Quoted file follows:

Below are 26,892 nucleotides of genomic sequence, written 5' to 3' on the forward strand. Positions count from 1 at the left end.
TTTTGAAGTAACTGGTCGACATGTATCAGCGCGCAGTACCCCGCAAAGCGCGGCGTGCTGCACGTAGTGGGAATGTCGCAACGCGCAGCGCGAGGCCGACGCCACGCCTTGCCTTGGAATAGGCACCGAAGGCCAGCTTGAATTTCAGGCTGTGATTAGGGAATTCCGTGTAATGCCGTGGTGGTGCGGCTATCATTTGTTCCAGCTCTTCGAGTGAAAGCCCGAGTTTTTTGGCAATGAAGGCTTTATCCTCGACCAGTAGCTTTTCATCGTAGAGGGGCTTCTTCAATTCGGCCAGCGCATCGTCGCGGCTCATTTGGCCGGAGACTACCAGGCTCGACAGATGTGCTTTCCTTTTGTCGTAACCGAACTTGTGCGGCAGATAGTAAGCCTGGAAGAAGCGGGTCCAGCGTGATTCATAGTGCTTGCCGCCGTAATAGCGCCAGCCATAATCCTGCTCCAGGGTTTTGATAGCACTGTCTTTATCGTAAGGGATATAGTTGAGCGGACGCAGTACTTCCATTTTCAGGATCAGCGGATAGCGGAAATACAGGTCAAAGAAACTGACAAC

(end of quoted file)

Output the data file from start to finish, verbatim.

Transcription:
Below are 26,892 nucleotides of genomic sequence, written 5' to 3' on the forward strand. Positions count from 1 at the left end.
TTTTGAAGTAACTGGTCGACATGTATCAGCGCGCAGTACCCCGCAAAGCGCGGCGTGCTGCACGTAGTGGGAATGTCGCAACGCGCAGCGCGAGGCCGACGCCACGCCTTGCCTTGGAATAGGCACCGAAGGCCAGCTTGAATTTCAGGCTGTGATTAGGGAATTCCGTGTAATGCCGTGGTGGTGCGGCTATCATTTGTTCCAGCTCTTCGAGTGAAAGCCCGAGTTTTTTGGCAATGAAGGCTTTATCCTCGACCAGTAGCTTTTCATCGTAGAGGGGCTTCTTCAATTCGGCCAGCGCATCGTCGCGGCTCATTTGGCCGGAGACTACCAGGCTCGACAGATGTGCTTTCCTTTTGTCGTAACCGAACTTGTGCGGCAGATAGTAAGCCTGGAAGAAGCGGGTCCAGCGTGATTCATAGTGCTTGCCGCCGTAATAGCGCCAGCCATAATCCTGCTCCAGGGTTTTGATAGCACTGTCTTTATCGTAAGGGATATAGTTGAGCGGACGCAGTACTTCCATTTTCAGGATCAGCGGATAGCGGAAATACAGGTCAAAGAAACTGACAAC